The Great NZ Challenge: Hiking the North West Circuit
There’s challenging hiking, and then there’s extreme hiking, and the infamous North West Circuit on New Zealand’s Stewart Island (which lies just off the coast of the southern island) definitely falls in the latter category.
At just 125 kilometres (a bit over 60 miles) it might not sound too difficult, but when you consider that the average completion times is 10 days, you’re looking at some very rugged, and often very muddy (Stewart Island enjoys rain 275 days out of the year) going. As the names implies, it’s a loop track going around the north west of the island, generally starting and ending on the coast in Oban.
Before You StartThe thing to remember, especially for those used to long distance walking, is that you’re not going to cover a lot of ground each day, and that you’re going to get wet, so waterproof clothing is vital – at times you’re going to be up to your knees on mud.
Plenty of people have managed the circuit, and it’s well mapped, with huts for sleeping and resting all along the route. However, you’ll definitely need to take ample food for the trip, and, as ever, be provisioned with a good map, compass, first aid kit, and a way of summoning aid if necessary. It’s up to you how far you try and travel each day, but at an average pace, 12 kilometres should take you around six hours, and you have to take the distance between huts into consideration. There are a number of guide books and maps available.
Starting OutFrom Oban you head north towards Port William hut (although you can cheat and begin with a shuttle bus that takes you past this point). However it’s done, it would be reasonable to reach the 20-bunk Bungaree hut on the first day, a total of 18 kilometres.
The rougher terrain won’t begin until the third day, when it’s a lot of hill walking to end up at Yankee River hut. That’s followed by a long stretch, including some gorgeous unspoilt beach to finish at East Ruggedy hut, right at the island’s Northwestern point. So far, although often slow going, it might not have seemed too daunting, but, don’t worry, there’s plenty more to come.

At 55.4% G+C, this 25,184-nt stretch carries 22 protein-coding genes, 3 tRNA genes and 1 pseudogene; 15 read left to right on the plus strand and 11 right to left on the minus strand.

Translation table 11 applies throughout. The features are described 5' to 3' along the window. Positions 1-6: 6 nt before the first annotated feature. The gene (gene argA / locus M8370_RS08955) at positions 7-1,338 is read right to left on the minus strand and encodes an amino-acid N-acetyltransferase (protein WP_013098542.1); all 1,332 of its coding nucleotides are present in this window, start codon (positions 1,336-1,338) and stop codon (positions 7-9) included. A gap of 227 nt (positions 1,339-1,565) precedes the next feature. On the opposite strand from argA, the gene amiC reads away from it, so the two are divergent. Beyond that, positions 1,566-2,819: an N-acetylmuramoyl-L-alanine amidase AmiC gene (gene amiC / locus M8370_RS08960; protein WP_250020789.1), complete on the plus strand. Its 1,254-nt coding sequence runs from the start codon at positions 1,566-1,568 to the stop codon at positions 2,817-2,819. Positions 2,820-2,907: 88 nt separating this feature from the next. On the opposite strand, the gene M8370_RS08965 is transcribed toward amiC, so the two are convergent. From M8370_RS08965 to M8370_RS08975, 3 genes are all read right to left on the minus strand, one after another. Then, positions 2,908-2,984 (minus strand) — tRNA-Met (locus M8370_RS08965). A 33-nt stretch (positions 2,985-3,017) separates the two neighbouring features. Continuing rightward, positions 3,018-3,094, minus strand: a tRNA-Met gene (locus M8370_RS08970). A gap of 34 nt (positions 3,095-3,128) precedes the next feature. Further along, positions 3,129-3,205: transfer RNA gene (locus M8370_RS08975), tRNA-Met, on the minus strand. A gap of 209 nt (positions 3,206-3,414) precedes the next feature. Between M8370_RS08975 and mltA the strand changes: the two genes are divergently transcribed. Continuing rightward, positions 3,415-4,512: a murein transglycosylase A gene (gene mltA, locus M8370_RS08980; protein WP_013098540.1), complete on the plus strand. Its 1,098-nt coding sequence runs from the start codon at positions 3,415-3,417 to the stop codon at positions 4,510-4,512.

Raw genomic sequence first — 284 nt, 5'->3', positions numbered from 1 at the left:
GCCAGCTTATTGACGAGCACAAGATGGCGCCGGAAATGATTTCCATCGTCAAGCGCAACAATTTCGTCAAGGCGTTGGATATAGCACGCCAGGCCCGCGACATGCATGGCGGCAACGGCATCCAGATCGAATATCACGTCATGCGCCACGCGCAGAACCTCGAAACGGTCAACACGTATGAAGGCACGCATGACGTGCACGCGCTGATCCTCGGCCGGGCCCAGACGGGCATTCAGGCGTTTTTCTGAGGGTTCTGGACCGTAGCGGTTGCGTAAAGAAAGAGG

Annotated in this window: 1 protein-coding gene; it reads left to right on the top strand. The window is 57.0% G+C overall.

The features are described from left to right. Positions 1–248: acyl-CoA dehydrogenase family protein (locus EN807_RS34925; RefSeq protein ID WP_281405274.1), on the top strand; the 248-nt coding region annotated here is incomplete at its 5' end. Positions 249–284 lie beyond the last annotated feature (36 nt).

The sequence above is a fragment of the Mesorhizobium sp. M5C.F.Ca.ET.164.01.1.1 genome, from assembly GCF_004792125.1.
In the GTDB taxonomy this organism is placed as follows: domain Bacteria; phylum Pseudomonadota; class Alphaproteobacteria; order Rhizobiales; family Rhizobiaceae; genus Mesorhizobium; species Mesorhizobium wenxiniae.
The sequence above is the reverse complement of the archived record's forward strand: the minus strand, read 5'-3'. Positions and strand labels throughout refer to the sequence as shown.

The Rest Of The CircuitThe next section is, without doubt, the toughest, a 14 kilometre stretch to the wonderfully-named Hellfire Pass hut that should take around eight hours, and includes a long slog through deep mud – and that comes after a long, slow climb. Expect the muddy part – around 1.5km – to take a good two hours of your time, among much frustration. By the time you reach Hellfire Pass you’ll be ready for a good long shower, the chance to wash clothes, and simply sleep.
With that, most of the worst is over, although the rest is hardly a Sunday stroll. There’s still more than 50 kilometres left, which should take around another four days. However, some of it is gentler going, like the Mason Bay hut to Freshwater Landing hut stretch, which even follows an established track for part of its length. After that, though, watch out for the next leg, which offers steep climbs and descents that can be wildly treacherous in bad weather.
As if to make up for it, though, the final section is much easier, just 12 kilometres and about four hours to take you all the way back to Oban, very likely exhausted, but with plenty of tales to tell.